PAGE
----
The news earlier last week that Scottish retail sales had suffered their worst ever monthly performance in over ten years was put into sharp perspective on Friday with the news that UK sales had risen.
The figures released by the Office for National Statistics show that across the UK, retail sales rose by 0.9% in the last month. However, the same figures for Scotland alone in January showed that total sales were down by 1.5%, according to the Scottish Retail Consortium (SRC).
There was growth in food sales, with the fall in inflation likely to have had an affect here. However, this gain was far outweighed by most other sectors.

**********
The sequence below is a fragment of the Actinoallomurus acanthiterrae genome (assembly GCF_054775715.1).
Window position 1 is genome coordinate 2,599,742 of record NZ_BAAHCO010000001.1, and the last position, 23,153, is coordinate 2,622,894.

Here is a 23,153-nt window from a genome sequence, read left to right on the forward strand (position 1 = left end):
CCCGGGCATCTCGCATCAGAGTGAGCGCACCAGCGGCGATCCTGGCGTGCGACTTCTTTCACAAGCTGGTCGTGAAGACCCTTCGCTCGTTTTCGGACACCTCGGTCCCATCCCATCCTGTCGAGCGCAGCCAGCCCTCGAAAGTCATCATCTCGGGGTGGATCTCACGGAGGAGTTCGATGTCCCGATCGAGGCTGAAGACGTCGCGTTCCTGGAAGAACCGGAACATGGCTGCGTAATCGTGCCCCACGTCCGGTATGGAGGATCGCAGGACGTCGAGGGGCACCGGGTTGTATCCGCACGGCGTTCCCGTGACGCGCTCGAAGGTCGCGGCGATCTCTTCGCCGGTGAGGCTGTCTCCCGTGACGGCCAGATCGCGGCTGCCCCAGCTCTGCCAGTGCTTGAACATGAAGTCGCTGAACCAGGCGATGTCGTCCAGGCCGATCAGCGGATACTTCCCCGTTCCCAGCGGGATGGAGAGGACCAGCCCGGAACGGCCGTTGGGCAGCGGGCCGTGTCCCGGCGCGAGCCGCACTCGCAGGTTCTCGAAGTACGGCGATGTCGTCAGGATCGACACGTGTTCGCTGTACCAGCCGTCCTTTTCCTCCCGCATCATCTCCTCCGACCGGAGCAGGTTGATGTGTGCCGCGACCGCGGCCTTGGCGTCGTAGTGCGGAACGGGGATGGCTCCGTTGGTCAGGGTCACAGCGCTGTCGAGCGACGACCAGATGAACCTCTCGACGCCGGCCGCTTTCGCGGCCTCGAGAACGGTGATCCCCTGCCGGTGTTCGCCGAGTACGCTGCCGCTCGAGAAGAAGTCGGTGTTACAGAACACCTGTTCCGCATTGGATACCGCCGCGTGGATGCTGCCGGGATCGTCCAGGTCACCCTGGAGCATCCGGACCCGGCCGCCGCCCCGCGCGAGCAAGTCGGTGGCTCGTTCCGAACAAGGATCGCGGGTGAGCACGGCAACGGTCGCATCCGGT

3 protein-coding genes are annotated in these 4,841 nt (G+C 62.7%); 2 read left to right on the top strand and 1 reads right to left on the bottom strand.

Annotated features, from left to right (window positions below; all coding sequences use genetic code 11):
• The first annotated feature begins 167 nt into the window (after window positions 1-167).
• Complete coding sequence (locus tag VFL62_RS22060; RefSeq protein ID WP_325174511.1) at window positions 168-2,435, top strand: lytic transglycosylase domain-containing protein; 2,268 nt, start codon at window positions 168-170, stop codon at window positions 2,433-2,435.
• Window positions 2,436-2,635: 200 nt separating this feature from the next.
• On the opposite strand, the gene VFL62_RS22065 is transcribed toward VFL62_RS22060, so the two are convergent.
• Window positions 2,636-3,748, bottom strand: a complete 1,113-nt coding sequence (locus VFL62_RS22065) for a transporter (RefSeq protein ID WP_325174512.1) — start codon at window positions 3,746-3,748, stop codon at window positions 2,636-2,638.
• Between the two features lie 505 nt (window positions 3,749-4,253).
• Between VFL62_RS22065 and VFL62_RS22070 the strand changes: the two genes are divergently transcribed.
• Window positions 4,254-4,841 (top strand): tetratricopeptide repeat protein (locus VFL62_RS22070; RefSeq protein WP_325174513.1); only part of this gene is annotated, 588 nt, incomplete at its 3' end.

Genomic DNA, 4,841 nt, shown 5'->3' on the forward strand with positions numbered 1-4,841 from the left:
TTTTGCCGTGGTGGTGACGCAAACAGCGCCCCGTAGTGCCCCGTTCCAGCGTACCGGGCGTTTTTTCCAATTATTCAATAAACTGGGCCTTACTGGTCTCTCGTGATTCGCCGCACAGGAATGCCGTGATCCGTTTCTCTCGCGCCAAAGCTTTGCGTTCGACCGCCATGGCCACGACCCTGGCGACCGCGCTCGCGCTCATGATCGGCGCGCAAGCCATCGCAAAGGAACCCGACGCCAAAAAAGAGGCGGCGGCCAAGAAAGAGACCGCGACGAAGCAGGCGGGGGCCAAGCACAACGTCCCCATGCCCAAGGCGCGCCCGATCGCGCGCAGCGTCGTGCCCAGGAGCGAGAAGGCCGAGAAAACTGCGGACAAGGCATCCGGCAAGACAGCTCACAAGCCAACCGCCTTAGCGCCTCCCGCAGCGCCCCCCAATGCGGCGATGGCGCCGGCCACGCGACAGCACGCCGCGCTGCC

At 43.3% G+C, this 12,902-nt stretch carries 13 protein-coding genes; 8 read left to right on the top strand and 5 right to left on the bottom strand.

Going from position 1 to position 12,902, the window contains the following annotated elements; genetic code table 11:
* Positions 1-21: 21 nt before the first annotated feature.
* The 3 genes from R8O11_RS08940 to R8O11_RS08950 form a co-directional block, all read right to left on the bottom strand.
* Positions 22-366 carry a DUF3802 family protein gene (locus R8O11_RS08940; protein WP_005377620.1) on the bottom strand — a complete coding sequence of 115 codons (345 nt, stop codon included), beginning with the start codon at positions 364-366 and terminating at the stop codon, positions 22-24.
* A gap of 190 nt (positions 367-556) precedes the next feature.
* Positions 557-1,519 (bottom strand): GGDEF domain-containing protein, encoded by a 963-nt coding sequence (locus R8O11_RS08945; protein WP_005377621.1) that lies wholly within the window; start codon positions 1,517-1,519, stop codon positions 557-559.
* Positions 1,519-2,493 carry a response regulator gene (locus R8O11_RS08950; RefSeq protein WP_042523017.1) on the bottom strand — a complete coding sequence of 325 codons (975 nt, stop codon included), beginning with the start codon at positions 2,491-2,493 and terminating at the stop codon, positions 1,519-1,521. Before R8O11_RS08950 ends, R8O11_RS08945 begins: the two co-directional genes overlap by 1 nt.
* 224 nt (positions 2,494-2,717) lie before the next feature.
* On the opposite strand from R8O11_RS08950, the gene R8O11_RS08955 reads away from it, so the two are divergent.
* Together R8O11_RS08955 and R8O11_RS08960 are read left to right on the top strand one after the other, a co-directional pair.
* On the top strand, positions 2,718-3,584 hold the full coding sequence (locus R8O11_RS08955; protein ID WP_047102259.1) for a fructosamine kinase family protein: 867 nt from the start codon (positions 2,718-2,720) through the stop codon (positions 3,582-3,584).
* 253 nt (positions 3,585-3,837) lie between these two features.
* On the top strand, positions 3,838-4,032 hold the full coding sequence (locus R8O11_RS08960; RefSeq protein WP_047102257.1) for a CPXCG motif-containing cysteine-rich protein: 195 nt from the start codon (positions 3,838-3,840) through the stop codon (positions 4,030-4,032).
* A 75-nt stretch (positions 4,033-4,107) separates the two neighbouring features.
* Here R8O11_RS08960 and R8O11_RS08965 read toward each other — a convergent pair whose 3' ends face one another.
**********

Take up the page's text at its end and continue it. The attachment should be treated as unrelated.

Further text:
According to Ian Shearer, a director at the SRC, this decline will get the “alarm bells ringing” across the retail sector. As the largest private sector employer in the country, it is essential retail does well, but with commercial finance in Scotland increasingly hard to come by, and other external pressures, the implications could be grim for many.
The problem extends far beyond retail alone however, with business confidence at extremely low levels, something being replicated by consumers fearing job losses. Here again, problems with securing lending is restricting growth and threatening present work volumes.
Many companies are looking at different way to raise money, through invoice factoring and asset based lending, but more is needed.
The Scottish Government insist they are taking steps to increase “economic and consumer confidence”, but other MPs suggest it is still not enough.